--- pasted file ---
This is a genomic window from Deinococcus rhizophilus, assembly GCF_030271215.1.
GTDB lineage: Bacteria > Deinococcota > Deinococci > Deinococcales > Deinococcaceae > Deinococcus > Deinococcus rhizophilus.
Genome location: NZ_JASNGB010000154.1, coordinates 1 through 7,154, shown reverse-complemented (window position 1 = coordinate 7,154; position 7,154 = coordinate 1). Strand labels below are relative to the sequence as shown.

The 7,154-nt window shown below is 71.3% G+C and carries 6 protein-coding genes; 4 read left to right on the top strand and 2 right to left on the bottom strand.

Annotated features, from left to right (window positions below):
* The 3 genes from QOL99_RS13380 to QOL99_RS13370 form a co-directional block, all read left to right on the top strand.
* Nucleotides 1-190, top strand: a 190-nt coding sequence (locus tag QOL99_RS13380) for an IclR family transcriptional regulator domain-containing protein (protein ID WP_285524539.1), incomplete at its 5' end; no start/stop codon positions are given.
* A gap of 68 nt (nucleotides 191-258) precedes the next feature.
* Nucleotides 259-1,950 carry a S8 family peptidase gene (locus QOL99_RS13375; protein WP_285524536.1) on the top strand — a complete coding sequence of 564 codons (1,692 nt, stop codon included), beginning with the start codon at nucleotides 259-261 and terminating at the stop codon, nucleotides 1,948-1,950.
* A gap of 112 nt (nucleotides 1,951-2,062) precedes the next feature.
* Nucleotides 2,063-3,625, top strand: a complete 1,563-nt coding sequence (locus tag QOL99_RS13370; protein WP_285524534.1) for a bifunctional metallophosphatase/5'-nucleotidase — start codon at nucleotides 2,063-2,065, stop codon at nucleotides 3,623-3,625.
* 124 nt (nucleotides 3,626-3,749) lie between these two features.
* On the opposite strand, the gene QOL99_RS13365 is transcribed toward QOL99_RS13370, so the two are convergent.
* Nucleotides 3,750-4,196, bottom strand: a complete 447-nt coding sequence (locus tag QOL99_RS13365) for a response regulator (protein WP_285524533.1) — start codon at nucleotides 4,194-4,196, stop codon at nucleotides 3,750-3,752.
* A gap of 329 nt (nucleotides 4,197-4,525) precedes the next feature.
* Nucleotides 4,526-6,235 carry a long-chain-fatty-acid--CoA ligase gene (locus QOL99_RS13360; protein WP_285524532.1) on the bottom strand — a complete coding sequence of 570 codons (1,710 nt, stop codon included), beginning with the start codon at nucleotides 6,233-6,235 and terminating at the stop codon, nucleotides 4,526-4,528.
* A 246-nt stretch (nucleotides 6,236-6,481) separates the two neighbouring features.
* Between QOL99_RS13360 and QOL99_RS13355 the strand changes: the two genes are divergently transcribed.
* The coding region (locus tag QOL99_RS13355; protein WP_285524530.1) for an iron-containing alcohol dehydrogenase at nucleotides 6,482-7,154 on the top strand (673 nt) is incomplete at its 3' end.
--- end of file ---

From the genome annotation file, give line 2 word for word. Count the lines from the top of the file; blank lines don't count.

GTDB lineage: Bacteria > Deinococcota > Deinococci > Deinococcales > Deinococcaceae > Deinococcus > Deinococcus rhizophilus.